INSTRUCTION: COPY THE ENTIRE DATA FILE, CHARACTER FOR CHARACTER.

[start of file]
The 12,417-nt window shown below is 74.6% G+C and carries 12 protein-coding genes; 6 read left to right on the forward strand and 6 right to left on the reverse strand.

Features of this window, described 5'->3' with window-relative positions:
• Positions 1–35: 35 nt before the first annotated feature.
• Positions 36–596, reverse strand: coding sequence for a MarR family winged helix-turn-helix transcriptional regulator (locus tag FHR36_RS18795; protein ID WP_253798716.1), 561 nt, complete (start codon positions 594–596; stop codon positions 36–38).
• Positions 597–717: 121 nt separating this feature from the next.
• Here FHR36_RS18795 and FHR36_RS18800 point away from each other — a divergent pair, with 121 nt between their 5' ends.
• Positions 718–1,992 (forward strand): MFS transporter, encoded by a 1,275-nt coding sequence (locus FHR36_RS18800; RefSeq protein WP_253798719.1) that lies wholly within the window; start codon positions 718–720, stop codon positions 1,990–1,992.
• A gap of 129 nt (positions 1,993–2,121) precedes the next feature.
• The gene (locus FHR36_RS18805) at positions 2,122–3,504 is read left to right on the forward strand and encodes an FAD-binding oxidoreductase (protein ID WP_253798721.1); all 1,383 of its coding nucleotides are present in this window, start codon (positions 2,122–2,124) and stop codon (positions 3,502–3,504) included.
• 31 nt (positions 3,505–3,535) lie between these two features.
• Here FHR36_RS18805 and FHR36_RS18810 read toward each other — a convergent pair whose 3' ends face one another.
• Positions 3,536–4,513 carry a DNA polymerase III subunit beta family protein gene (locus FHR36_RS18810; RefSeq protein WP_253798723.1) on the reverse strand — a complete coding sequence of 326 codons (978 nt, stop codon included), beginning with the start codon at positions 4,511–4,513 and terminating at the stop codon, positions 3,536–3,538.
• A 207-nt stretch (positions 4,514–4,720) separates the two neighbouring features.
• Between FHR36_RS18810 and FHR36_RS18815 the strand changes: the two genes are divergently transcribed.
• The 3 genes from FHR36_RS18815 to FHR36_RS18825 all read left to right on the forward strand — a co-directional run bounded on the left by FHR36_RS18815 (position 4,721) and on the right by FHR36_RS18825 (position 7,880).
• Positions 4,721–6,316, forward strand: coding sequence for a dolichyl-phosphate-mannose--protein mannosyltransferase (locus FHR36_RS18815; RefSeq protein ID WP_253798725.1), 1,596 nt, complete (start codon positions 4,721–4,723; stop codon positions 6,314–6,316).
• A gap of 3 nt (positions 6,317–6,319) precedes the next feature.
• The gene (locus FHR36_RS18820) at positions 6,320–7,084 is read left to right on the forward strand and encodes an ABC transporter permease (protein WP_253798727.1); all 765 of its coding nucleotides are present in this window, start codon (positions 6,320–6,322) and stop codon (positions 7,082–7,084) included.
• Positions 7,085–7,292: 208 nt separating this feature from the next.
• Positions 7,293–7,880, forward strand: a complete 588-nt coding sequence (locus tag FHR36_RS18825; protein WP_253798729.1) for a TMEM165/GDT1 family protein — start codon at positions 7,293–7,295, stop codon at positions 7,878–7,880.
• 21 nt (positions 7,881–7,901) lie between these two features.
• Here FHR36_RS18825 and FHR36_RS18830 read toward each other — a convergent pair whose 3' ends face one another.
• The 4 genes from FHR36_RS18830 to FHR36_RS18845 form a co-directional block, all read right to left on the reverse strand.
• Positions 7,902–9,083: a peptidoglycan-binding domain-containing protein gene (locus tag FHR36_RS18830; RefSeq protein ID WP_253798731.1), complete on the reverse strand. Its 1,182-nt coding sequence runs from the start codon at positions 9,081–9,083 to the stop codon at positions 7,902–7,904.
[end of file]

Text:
The 12,417-nt window shown below is 74.6% G+C and carries 12 protein-coding genes; 6 read left to right on the forward strand and 6 right to left on the reverse strand.

Features of this window, described 5'->3' with window-relative positions:
• Positions 1–35: 35 nt before the first annotated feature.
• Positions 36–596, reverse strand: coding sequence for a MarR family winged helix-turn-helix transcriptional regulator (locus tag FHR36_RS18795; protein ID WP_253798716.1), 561 nt, complete (start codon positions 594–596; stop codon positions 36–38).
• Positions 597–717: 121 nt separating this feature from the next.
• Here FHR36_RS18795 and FHR36_RS18800 point away from each other — a divergent pair, with 121 nt between their 5' ends.
• Positions 718–1,992 (forward strand): MFS transporter, encoded by a 1,275-nt coding sequence (locus FHR36_RS18800; RefSeq protein WP_253798719.1) that lies wholly within the window; start codon positions 718–720, stop codon positions 1,990–1,992.
• A gap of 129 nt (positions 1,993–2,121) precedes the next feature.
• The gene (locus FHR36_RS18805) at positions 2,122–3,504 is read left to right on the forward strand and encodes an FAD-binding oxidoreductase (protein ID WP_253798721.1); all 1,383 of its coding nucleotides are present in this window, start codon (positions 2,122–2,124) and stop codon (positions 3,502–3,504) included.
• 31 nt (positions 3,505–3,535) lie between these two features.
• Here FHR36_RS18805 and FHR36_RS18810 read toward each other — a convergent pair whose 3' ends face one another.
• Positions 3,536–4,513 carry a DNA polymerase III subunit beta family protein gene (locus FHR36_RS18810; RefSeq protein WP_253798723.1) on the reverse strand — a complete coding sequence of 326 codons (978 nt, stop codon included), beginning with the start codon at positions 4,511–4,513 and terminating at the stop codon, positions 3,536–3,538.
• A 207-nt stretch (positions 4,514–4,720) separates the two neighbouring features.
• Between FHR36_RS18810 and FHR36_RS18815 the strand changes: the two genes are divergently transcribed.
• The 3 genes from FHR36_RS18815 to FHR36_RS18825 all read left to right on the forward strand — a co-directional run bounded on the left by FHR36_RS18815 (position 4,721) and on the right by FHR36_RS18825 (position 7,880).
• Positions 4,721–6,316, forward strand: coding sequence for a dolichyl-phosphate-mannose--protein mannosyltransferase (locus FHR36_RS18815; RefSeq protein ID WP_253798725.1), 1,596 nt, complete (start codon positions 4,721–4,723; stop codon positions 6,314–6,316).
• A gap of 3 nt (positions 6,317–6,319) precedes the next feature.
• The gene (locus FHR36_RS18820) at positions 6,320–7,084 is read left to right on the forward strand and encodes an ABC transporter permease (protein WP_253798727.1); all 765 of its coding nucleotides are present in this window, start codon (positions 6,320–6,322) and stop codon (positions 7,082–7,084) included.
• Positions 7,085–7,292: 208 nt separating this feature from the next.
• Positions 7,293–7,880, forward strand: a complete 588-nt coding sequence (locus tag FHR36_RS18825; protein WP_253798729.1) for a TMEM165/GDT1 family protein — start codon at positions 7,293–7,295, stop codon at positions 7,878–7,880.
• 21 nt (positions 7,881–7,901) lie between these two features.
• Here FHR36_RS18825 and FHR36_RS18830 read toward each other — a convergent pair whose 3' ends face one another.
• The 4 genes from FHR36_RS18830 to FHR36_RS18845 form a co-directional block, all read right to left on the reverse strand.
• Positions 7,902–9,083: a peptidoglycan-binding domain-containing protein gene (locus tag FHR36_RS18830; RefSeq protein ID WP_253798731.1), complete on the reverse strand. Its 1,182-nt coding sequence runs from the start codon at positions 9,081–9,083 to the stop codon at positions 7,902–7,904.